Review: Furiosa: A Mad Max Saga

Score: B+

Director: George Miller

Cast: Anya Taylor-Joy, Chris Hemsworth, Tom Burke, Lachy Hulme

Running Time: 148 Minutes

Rated: R

There's no doubt that Furiosa: A Mad Max Saga is the summer's biggest spectacle. A sprawling tale of violence and revenge, it's impressive in a way no other movie this summer will be. It laps them all, but it still falls a bit short. And that's because it can't help but come in second to the film it leads into.

When Mad Max: Fury Road premiered in 2015, it was more than just a reboot of an action-packed trilogy. It was a truly mind-blowing experience full of jaw-dropping stunts and visual effects. In the nine years since, budgets have only gotten bigger, but few have come close to providing a fraction of its thrills. And so Furiosa is here to save the day, but this prequel still can't match its predecessor's greatness.

A true saga, Furiosa covers decades in the Wasteland. This keeps it from getting off to a racing start, but it makes sure this Furiosa is the most developed character in any of the five films in the series. Kidnapped as a child, the resourceful girl (Alyla Browne) has an indomitable spirit, but spends most of her life in chains. First she's owned by Dementus (Chris Hemsworth in a divisive performance), the leader of a biker gang who comes to believe his own messianic speeches. As his power grows, so do his delusions. When she's groomed by Immortan Joe (Lachy Hulme) to become one of his wives, she escapes and re-emerges on her own terms.

Yes, that's a lot of set-up and lot of horrific violence. But once Taylor-Joy takes over the role, the film never slows down. Throughout, there are numerous "How did they do that?!" scenes. The siege on a custom big rig is one of the most thrilling sequences I've ever seen in a movie. Nothing has made me light up like that since the Paris section of Mission: Impossible - Fallout. Even with some obvious CGI, there's a perfect sense of space, character and danger that so few modern blockbusters even attempt.

But what brings this closer to greatness is its finale. Without giving anything away, all the vehicular mayhem and explosions are stripped away. It's just fists and sand, with some surprisingly poignant dialogue about how this evil world has turned even the most good-hearted people into ruthless savages. It's the deepest this series has ever gotten, and it elevates Furiosa from a solid action movie into something better.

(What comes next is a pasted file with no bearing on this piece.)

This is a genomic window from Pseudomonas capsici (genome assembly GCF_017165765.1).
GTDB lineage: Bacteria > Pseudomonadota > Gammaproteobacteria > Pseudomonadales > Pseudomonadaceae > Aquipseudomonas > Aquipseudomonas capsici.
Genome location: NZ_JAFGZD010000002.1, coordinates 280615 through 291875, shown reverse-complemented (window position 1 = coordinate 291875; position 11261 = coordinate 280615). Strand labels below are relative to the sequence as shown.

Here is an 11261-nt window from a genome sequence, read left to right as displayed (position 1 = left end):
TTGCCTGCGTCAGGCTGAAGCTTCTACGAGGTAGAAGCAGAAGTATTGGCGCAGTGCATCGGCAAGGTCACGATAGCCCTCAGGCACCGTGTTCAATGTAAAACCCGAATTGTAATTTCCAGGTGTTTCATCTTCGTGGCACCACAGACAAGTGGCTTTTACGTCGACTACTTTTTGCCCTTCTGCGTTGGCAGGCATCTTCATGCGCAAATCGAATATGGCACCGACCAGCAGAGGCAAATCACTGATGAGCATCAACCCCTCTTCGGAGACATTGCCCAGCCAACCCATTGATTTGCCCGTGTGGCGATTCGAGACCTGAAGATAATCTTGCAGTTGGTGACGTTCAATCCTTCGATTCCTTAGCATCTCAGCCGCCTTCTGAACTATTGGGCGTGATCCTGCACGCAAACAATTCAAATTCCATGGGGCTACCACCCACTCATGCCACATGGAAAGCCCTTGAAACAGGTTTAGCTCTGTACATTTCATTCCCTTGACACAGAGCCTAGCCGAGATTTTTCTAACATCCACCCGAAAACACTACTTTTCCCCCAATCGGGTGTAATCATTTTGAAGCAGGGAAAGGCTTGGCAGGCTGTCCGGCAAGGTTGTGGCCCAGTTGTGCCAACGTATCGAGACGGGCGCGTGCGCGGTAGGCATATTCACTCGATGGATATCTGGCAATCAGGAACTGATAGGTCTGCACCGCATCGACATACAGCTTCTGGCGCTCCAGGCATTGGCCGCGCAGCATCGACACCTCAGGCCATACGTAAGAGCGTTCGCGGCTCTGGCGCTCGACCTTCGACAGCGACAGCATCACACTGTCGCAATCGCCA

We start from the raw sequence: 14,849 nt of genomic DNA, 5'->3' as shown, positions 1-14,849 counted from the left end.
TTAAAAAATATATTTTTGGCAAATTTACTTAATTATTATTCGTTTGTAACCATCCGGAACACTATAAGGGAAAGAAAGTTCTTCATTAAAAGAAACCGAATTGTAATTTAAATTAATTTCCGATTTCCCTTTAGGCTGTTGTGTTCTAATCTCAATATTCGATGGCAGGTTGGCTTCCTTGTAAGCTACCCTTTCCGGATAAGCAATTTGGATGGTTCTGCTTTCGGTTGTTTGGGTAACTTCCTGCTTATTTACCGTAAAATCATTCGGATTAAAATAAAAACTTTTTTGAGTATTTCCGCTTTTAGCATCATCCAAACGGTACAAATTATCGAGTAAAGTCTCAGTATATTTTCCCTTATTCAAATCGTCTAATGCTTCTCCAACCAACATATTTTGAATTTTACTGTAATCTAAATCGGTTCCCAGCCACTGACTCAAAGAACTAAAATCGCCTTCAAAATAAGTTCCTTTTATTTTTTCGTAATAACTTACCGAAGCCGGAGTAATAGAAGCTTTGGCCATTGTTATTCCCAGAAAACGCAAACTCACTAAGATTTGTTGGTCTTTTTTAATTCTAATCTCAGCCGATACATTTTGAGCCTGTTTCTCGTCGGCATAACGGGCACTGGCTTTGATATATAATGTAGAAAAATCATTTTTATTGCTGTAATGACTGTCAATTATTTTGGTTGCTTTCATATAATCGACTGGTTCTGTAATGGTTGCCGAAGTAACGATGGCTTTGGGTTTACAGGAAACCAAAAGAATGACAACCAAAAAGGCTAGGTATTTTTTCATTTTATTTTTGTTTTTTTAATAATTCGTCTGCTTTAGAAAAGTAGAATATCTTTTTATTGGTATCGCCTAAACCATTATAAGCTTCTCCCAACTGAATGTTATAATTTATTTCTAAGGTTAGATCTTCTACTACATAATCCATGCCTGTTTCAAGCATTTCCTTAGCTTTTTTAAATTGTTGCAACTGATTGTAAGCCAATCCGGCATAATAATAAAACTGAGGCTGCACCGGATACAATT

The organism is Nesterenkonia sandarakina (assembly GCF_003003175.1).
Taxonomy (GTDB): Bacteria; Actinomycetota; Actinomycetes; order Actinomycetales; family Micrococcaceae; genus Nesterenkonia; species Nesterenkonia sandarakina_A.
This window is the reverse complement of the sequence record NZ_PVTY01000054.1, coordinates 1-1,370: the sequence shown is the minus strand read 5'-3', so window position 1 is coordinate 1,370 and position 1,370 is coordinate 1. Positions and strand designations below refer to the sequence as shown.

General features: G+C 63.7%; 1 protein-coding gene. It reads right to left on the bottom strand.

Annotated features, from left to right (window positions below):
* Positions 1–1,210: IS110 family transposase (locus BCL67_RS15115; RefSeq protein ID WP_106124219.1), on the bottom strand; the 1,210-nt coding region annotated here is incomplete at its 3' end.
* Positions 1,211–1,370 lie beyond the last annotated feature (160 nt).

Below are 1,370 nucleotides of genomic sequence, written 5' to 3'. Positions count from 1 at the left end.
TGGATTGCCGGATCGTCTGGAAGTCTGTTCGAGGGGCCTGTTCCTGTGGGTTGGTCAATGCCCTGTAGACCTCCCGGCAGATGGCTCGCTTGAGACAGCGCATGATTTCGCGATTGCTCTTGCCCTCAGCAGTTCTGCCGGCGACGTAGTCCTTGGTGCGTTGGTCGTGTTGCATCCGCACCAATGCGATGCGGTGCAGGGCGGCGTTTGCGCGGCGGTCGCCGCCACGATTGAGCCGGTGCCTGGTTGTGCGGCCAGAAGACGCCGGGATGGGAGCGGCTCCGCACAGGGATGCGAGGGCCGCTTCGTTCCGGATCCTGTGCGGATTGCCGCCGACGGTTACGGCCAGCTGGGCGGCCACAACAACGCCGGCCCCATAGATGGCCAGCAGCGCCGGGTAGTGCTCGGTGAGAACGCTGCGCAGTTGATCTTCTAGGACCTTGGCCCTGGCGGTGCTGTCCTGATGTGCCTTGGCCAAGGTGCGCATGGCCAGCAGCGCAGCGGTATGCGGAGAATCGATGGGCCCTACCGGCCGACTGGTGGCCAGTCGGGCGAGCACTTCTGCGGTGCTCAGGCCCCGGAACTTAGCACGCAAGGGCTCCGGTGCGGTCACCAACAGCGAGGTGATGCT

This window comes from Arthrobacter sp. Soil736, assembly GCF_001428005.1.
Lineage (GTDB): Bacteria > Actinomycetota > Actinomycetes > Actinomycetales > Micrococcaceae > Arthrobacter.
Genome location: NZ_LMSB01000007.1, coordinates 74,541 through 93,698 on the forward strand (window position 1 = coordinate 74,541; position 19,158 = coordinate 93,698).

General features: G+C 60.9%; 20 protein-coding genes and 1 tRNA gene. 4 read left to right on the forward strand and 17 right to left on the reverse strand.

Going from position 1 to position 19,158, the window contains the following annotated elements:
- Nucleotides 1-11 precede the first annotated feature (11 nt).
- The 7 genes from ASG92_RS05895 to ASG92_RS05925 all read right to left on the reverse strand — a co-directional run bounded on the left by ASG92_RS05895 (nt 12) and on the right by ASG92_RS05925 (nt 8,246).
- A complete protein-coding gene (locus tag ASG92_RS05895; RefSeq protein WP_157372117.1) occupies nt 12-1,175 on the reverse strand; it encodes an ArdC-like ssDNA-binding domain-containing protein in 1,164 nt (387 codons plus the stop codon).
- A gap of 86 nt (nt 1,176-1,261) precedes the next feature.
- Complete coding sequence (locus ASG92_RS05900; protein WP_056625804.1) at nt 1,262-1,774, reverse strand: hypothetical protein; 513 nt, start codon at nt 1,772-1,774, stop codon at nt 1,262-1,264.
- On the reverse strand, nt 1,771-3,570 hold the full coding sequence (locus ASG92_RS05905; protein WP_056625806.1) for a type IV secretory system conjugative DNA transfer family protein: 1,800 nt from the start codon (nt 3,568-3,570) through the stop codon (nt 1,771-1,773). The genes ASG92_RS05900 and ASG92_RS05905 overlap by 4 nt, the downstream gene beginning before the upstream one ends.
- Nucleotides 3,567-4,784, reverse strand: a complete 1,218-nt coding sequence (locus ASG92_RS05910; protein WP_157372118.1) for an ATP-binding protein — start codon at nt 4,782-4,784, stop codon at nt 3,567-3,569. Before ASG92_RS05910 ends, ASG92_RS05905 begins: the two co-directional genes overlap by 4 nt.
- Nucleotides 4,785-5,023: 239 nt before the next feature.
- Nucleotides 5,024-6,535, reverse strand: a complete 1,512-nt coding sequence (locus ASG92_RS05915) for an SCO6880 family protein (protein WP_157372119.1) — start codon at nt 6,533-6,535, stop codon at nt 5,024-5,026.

About Kip Mooney

Kip Mooney
Like many film critics born during and after the 1980s, my hero is Roger Ebert. The man was already the best critic in the nation when he won the Pulitzer in 1975, but his indomitable spirit during and after his recent battle with cancer keeps me coming back to read not only his reviews but his insightful commentary on the everyday. But enough about a guy you know a lot about. I knew I was going to be a film critic—some would say a snob—in middle school, when I had to voraciously defend my position that The Royal Tenenbaums was only a million times better than Adam Sandler’s remake of Mr. Deeds. From then on, I would seek out Wes Anderson’s films and avoid Sandler’s like the plague. Still, I like to think of myself as a populist, and I’ll be just as likely to see the next superhero movie as the next Sundance sensation. The thing I most deplore in a movie is laziness. I’d much rather see movies with big ambitions try and fail than movies with no ambitions succeed at simply existing. I’m also a big advocate of fun-bad movies like The Room and most of Nicolas Cage’s work. In the past, I’ve written for The Dallas Morning News and the North Texas Daily, which I edited for a semester. I also contributed to Dallas-based Pegasus News, which in the circle of life, is now part of The Dallas Morning News, where I got my big break in 2007. Eventually, I’d love to write and talk about film full-time, but until that’s a viable career option, I work as an auditor for Wells Fargo. I hope to one day meet my hero, go to the Toronto International Film Festival, and compete on Jeopardy. Until then, I’m excited to share my love of film with you.